Pearl Harbor & 9/11

American Turning Points

Objectives

  • Compare and contrast the attacks on Pearl Harbor on December 7th, 1941 and September 11th, 2001 and the following presidential responses
  • Review primary sources related to both events
  • Open discussion of events, personal stories, memories, etc.
  • Find a ways to remember, connect and empathize for Americans & events across time.

Unexpected...

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VIEW: A Tale of Two Days" CBS News

9/11 and Pearl Harbor: The tale of two days

VIEW: Remembering a Day of Infamy

Remembering a day of infamy

#1 What happened on those fateful days? Brainstorm with partner, review primary sources, and news/documentary clips.

BE SPECIFIC and DETAILED in your RESPONSES

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Basics of the Attacks (Review the links and resources below)

  1. Who planned and carried out these attacks?
  2. How were the attacks carried out?
  3. How long did the attacks last?
  4. What were the long-term goals of those who masterminded the attacks?
  5. Did they succeed?
  6. What were the human, financial, and military tolls of the attacks?


Presidential Responses (Review the speeches/videos below)

  1. Who were the presidents at the time of these attacks?
  2. How and when did they address the nation?
  3. Compare and contrast the messages to the American people in both speeches. How were they similar? How were they different?
  4. In your opinion, did one president do a better job of assuaging the concerns of Americans, identifying a clear plan, and acting? Who and why?
  5. What was America’s overall response in both situations?

Resources w/ Some Basic Information

#2 What kind of leaders will emerge? Review FDR's Speech to Congress Following the Pearl Harbor Attack and complete analysis using APARTS.

A - Author

P - Place and Time

A - Audience (be specific, saying "Americans" isn't enough)

R - Reason for Speech

T - the Main Idea of Speech

S - So why does this source matter to us today?

America Declares War on Japan - President Roosevelt Speech [Full Resolution]

Mr. Vice President, Mr. Speaker, Members of the Senate, and of the House of Representatives:

Yesterday, December 7th, 1941 -- a date which will live in infamy -- the United States of America was suddenly and deliberately attacked by naval and air forces of the Empire of Japan.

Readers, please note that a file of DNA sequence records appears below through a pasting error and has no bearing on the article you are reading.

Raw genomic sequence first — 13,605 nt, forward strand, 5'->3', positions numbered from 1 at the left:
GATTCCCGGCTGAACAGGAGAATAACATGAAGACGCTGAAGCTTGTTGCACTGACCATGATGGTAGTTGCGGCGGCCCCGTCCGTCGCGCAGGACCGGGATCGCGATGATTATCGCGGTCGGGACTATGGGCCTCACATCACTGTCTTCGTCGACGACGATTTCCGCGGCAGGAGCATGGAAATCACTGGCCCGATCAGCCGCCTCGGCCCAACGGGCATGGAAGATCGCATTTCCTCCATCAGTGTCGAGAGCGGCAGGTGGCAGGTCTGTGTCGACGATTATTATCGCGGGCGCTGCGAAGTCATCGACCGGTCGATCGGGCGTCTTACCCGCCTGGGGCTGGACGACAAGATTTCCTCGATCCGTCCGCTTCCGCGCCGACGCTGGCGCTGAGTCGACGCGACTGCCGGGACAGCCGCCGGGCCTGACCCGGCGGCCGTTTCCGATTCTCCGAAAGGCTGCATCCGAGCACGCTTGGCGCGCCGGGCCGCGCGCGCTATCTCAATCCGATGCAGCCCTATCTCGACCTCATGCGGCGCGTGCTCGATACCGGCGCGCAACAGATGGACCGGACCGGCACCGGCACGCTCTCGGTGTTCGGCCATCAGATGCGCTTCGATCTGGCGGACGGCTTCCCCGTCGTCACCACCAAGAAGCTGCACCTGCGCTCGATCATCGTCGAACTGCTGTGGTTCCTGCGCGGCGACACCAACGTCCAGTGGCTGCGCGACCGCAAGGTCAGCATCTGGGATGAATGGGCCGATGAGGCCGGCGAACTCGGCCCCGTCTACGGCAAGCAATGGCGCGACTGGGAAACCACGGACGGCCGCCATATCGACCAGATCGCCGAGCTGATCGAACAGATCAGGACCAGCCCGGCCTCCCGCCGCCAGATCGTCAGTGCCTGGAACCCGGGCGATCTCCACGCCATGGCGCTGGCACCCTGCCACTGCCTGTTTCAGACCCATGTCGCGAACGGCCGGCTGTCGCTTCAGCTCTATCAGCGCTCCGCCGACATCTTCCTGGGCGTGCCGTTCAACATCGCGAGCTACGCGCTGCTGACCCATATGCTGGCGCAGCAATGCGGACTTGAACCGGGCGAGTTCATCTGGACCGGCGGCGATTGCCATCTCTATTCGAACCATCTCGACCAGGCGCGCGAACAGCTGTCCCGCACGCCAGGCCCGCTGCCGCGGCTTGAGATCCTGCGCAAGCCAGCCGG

The United States was at peace with that nation and, at the solicitation of Japan, was still in conversation with its government and its emperor looking toward the maintenance of peace in the Pacific.


Indeed, one hour after Japanese air squadrons had commenced bombing in the American island of Oahu, the Japanese ambassador to the United States and his colleague delivered to our Secretary of State a formal reply to a recent American message. And while this reply stated that it seemed useless to continue the existing diplomatic negotiations, it contained no threat or hint of war or of armed attack.

It will be recorded that the distance of Hawaii from Japan makes it obvious that the attack was deliberately planned many days or even weeks ago. During the intervening time, the Japanese government has deliberately sought to deceive the United States by false statements and expressions of hope for continued peace.


The attack yesterday on the Hawaiian islands has caused severe damage to American naval and military forces. I regret to tell you that very many American lives have been lost. In addition, American ships have been reported torpedoed on the high seas between San Francisco and Honolulu.


Yesterday, the Japanese government also launched an attack against Malaya.


Last night, Japanese forces attacked Hong Kong.

Last night, Japanese forces attacked Guam.

Last night, Japanese forces attacked the Philippine Islands.

Last night, the Japanese attacked Wake Island.

And this morning, the Japanese attacked Midway Island.


Japan has, therefore, undertaken a surprise offensive extending throughout the Pacific area. The facts of yesterday and today speak for themselves. The people of the United States have already formed their opinions and well understand the implications to the very life and safety of our nation.


As commander in chief of the Army and Navy, I have directed that all measures be taken for our defense. But always will our whole nation remember the character of the onslaught against us.


No matter how long it may take us to overcome this premeditated invasion, the American people in their righteous might will win through to absolute victory.

I believe that I interpret the will of the Congress and of the people when I assert that we will not only defend ourselves to the uttermost, but will make it very certain that this form of treachery shall never again endanger us.


Hostilities exist. There is no blinking at the fact that our people, our territory, and our interests are in grave danger.


With confidence in our armed forces, with the unbounding determination of our people, we will gain the inevitable triumph -- so help us God.